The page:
Some abortion stories are just too bad to be true. That was my first reaction to a book published this week called Impossible Motherhood: Testimony of an Abortion Addict. In it, American woman Irene Vilar analyses a 17-year stretch of her life in which she claims to have had 15 abortions.
Then, wonder of wonders, she actually managed to have two children. I would have thought that after 15 sessions of scraping and suctioning her womb would have been a pretty inhospitable place for a baby. Numerous studies have shown that women have an increased risk of very premature delivery after only one abortion.’
But then, Mrs Vilar is an extraordinary woman all round: an intellectual prodigy (she got into Syracuse University at only 15) she is now reportedly a successful literary agent (although 51 publishers rejected her own book) and comes from a…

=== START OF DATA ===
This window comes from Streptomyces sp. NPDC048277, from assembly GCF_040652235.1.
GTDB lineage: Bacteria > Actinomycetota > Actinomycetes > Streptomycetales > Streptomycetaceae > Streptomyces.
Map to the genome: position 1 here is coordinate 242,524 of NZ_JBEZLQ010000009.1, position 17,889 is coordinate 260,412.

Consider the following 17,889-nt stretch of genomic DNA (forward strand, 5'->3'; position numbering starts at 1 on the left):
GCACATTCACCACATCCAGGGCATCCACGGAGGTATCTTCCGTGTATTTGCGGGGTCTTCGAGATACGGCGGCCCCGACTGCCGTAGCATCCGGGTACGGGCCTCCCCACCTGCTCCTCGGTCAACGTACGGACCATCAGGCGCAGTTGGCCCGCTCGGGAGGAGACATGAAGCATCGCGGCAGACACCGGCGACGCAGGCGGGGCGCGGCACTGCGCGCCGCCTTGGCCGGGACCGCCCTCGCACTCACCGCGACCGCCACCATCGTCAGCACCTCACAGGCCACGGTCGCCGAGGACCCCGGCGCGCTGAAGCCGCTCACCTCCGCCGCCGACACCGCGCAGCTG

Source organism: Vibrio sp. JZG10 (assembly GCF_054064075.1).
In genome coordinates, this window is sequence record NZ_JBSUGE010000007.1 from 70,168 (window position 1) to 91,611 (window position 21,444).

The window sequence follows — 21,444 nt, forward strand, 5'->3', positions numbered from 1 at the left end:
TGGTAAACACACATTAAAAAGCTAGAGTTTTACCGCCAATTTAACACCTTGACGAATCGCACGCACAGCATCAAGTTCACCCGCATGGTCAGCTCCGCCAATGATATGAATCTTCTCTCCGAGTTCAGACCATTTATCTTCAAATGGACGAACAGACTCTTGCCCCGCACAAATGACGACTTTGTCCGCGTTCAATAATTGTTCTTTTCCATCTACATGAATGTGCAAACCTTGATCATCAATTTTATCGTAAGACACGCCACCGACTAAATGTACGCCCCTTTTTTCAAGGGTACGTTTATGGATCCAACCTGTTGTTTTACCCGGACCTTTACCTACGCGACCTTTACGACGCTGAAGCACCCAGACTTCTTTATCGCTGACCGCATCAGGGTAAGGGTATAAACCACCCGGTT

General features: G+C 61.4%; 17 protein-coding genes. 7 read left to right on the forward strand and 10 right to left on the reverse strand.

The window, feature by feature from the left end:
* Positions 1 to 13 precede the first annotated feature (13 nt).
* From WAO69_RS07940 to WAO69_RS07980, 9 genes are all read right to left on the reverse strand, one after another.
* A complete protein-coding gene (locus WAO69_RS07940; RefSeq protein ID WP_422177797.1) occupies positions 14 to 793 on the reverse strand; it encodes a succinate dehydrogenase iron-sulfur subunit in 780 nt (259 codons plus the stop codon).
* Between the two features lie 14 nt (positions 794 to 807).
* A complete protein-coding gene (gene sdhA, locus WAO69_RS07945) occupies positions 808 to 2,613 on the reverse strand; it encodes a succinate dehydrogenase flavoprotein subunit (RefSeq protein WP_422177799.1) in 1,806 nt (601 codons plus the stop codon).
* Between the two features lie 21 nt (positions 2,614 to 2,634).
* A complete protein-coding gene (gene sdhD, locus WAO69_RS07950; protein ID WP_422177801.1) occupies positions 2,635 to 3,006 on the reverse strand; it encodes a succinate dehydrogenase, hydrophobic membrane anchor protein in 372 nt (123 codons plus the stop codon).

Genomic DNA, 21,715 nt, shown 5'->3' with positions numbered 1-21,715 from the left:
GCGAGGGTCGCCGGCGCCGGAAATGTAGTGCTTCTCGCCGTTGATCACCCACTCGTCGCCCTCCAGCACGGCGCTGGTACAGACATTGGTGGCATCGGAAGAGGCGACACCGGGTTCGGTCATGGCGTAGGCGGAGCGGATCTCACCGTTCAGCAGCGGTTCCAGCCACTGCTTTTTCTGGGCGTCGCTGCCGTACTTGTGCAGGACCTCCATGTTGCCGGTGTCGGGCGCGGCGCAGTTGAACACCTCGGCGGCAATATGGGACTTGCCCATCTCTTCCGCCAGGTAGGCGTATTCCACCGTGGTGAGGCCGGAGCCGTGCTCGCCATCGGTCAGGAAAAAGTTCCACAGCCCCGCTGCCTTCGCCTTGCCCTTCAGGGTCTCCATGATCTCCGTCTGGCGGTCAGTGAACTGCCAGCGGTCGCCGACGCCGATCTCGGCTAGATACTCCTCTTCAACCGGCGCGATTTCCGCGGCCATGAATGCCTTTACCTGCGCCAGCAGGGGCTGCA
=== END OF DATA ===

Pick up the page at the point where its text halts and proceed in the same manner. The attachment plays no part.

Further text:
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British family researchers seem to be working overtime to keep up with trends that have won the UK the label, Breakdown Britain. A new report from the relationship support organisation One Plus One reviews the evidence on the effects of marital or partnership breakdown on the wellbeing of both adults and children. It finds a definite negative impact and argues that better interventions to support parents could prevent some family ruptures.
Laws that speeded up and simplified divorce a few decades ago in most western countries were meant to make marriages in general happier. As has been noted on this website recently, the opposite has happened.
Family Edge looks at news and trends affecting the family in the light of human dignity. Our focus is the inspiring, creative, humorous, annoying, ridiculous, and dangerous ideas in the evening news. Send tips and brainwaves to the editor, Tamara Rajakariar, at tamara.rajakariar@ mercatornet.com